Letter 11 – Nessus Sphinx

 

I think this is a Hummingbird Clearwing Moth?
Is that correct? It hovered on my lilac for a long time!
Patti Bell

Hi Patti,
We can see that your Nessus Sphinx, Amphion floridensis, is hovering around the lilacs in your lovely photo, but we would like to have known where your lilacs are planted. We know lilacs are currently blooming in Ohio and Massachusetts, so we are guessing you are further north. The Nessus Sphinx is not one of the Hummingbird Clearwings as its wings are brown and the white stripes and tufting on the abdomen are identification features. There are photos available on Bill Oehlke’s awesome website.

Letter 12 – Nessus Sphinx

 

Hummingbird flight and beak like creature
June 9, 2010
No larger than, but approximately 2″ long with 2 distinct bumble-bee yellow colored stripes on lower back near tail (these show up as white in the photo’s). Beak approximately 3/4″ long. Appears to have 8 legs. Hovering over flower heads with beak in center of Red Valerian flower. Never landing. Rapid, hummingbird-like flight and wing speed.
Wit’s End
Southwest corner of Mi. Town:Delton, Michigan

Nessus Sphinx

Dear Wit’s End,
The Nessus Sphinx, Amphion floridensis, that you have photographed is one of many diurnal moths in the family Sphingidae that are often confused for hummingbirds.  You can read more about the Nessus Sphinx on BugGuide.

Letter 13 – Nessus Sphinx

 

Clearwing moth
Location:  Brooklyn, NY
July 27, 2010 12:57 am
I am pretty sure this guy is a clearwing moth, the so-called hummingbird moth; he comes back to our garden every summer for this particular shade of pink dianthus–none other will do. I have gotten some pretty good bug shots of other things but this fella is hard to photograph, still, this one came out pretty decently. Just wanted to ask if you could confirm the type of moth, and to share these pix.
Buggy in Brooklyn

Nessus Sphinx

Dear Buggy in Brooklyn,
The Clearwing Moths in the genus Hemaris are diurnal moths often mistaken for hummingbirds, but taxonomically they are in a different tribe than your moth, the Nessus Sphinx,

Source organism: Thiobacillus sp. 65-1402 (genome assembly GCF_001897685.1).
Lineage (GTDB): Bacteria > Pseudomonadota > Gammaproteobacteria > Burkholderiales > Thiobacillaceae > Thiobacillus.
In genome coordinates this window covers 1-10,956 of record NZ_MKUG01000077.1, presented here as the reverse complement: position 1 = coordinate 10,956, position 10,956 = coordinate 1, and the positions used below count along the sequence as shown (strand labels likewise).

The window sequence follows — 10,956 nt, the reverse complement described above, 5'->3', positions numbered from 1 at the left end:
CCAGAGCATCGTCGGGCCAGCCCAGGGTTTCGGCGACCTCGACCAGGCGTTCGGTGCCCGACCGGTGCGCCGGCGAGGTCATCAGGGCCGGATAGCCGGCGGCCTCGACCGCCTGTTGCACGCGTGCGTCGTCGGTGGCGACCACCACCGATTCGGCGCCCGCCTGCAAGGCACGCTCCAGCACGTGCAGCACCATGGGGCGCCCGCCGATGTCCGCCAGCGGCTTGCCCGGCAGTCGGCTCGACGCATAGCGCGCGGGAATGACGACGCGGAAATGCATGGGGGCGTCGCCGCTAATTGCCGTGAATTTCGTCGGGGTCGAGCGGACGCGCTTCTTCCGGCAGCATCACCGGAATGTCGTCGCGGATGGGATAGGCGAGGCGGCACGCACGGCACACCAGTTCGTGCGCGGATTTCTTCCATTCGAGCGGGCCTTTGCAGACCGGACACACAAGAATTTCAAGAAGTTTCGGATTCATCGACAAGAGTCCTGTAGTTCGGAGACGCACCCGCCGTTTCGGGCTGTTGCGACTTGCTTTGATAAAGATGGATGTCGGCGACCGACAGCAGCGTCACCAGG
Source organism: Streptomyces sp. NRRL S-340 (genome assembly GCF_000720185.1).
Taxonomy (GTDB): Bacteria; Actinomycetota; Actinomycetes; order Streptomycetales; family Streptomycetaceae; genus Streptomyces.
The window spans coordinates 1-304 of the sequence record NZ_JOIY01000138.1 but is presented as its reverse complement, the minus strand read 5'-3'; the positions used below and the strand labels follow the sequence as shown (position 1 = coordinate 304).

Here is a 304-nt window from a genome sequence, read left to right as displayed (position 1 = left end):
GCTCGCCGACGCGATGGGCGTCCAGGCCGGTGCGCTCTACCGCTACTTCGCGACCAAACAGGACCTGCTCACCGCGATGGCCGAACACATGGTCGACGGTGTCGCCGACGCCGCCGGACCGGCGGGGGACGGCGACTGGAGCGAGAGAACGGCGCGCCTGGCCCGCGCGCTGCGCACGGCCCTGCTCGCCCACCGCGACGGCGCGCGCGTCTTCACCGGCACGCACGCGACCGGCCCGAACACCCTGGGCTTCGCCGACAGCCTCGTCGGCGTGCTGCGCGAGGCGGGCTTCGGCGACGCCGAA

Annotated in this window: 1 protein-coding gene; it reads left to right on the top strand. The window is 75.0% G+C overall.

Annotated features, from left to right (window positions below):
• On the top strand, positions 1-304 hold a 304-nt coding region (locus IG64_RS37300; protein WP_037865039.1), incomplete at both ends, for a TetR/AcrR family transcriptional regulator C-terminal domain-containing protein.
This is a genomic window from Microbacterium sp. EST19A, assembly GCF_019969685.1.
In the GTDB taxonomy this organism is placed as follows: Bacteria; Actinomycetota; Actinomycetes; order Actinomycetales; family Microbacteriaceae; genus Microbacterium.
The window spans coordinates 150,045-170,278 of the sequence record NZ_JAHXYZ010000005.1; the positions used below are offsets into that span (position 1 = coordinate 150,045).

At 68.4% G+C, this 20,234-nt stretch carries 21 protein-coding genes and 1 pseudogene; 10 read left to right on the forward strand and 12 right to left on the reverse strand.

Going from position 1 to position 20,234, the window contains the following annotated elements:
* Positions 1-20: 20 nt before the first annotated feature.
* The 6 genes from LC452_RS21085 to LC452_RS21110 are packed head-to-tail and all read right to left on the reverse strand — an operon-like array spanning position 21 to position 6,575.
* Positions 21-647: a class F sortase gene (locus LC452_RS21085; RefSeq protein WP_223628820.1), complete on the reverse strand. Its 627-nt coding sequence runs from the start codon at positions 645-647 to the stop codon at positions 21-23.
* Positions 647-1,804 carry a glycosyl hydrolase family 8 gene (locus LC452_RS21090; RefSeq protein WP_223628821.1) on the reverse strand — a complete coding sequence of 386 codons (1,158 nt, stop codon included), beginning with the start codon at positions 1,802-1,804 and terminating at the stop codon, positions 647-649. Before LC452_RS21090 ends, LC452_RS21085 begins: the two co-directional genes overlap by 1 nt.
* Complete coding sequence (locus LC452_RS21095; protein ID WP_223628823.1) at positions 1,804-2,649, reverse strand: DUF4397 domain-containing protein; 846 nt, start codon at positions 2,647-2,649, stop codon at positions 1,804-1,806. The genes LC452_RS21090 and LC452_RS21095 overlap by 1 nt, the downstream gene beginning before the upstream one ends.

Amphion floridensis, though both are in the same family, Sphingidae, the Sphinx Moths or HawkmothsYou can read more about the Nessus Sphinx on Bill Oehlke’s excellent website.  Your photo clearly shows the coiled proboscis even though the shutter speed was not fast enough to “freeze” the rapidly beating wings.

Letter 14 – Nessus Sphinx

 

Nessus Sphinx in Oklahoma?
Location:  Seminole, Oklahoma
August 25, 2010 9:12 pm
Ever since finding your site, I have been amazed by the pictures of the sphinx moths. I thought it would be so cool to see one, and being a bug kid and never seeing one around, I figured they weren’t native to Oklahoma. I was waiting on my family to get ready to go out to dinner, and saw all these insects on my oak outside so I grabbed my camera. There were butterflies, roaches, flesh flies and tons of horse flies all feasting on the sap (I’m guessing) on the side of my oak. As I was taking photos, along comes what I believe to be a Nessus Sphinx! The picture is not good… but maybe you can confirm from it for me? It was awesome! Possibly a dream come true… Thanks so much!
Amy Goodman

Nessus Sphinx

Hi Amy
Even with the lack of image clarity, the markings on the Nessus Sphinx make the identification easy.  The Nessus Sphinx is native to Oklahoma, as are numerous other Sphinx Moths.  Bill Oehlke’s excellent website has a list of Oklahoma sightings.

Letter 15 – Nessus Sphinx

 

Subject: The weirdest ”bee” I’ve ever seen!
Location: Denver Colorado USA
September 16, 2012 12:09 am
Just moved to CO a few months ago, and saw this interesting insect buzzing around in my backyard.
Heard about your site from some friends and hoping you can tell me what it is!
Thanks
Signature: Nas

Nessus Sphinx

Dear Nas,
What you have mistaken for a bee is actually a moth, a Sphinx Moth more specifically.  Many Sphinx Moths are diurnal and they are confused with bees or hummingbirds when they visit flowers.  Your moth is a Nessus Sphinx,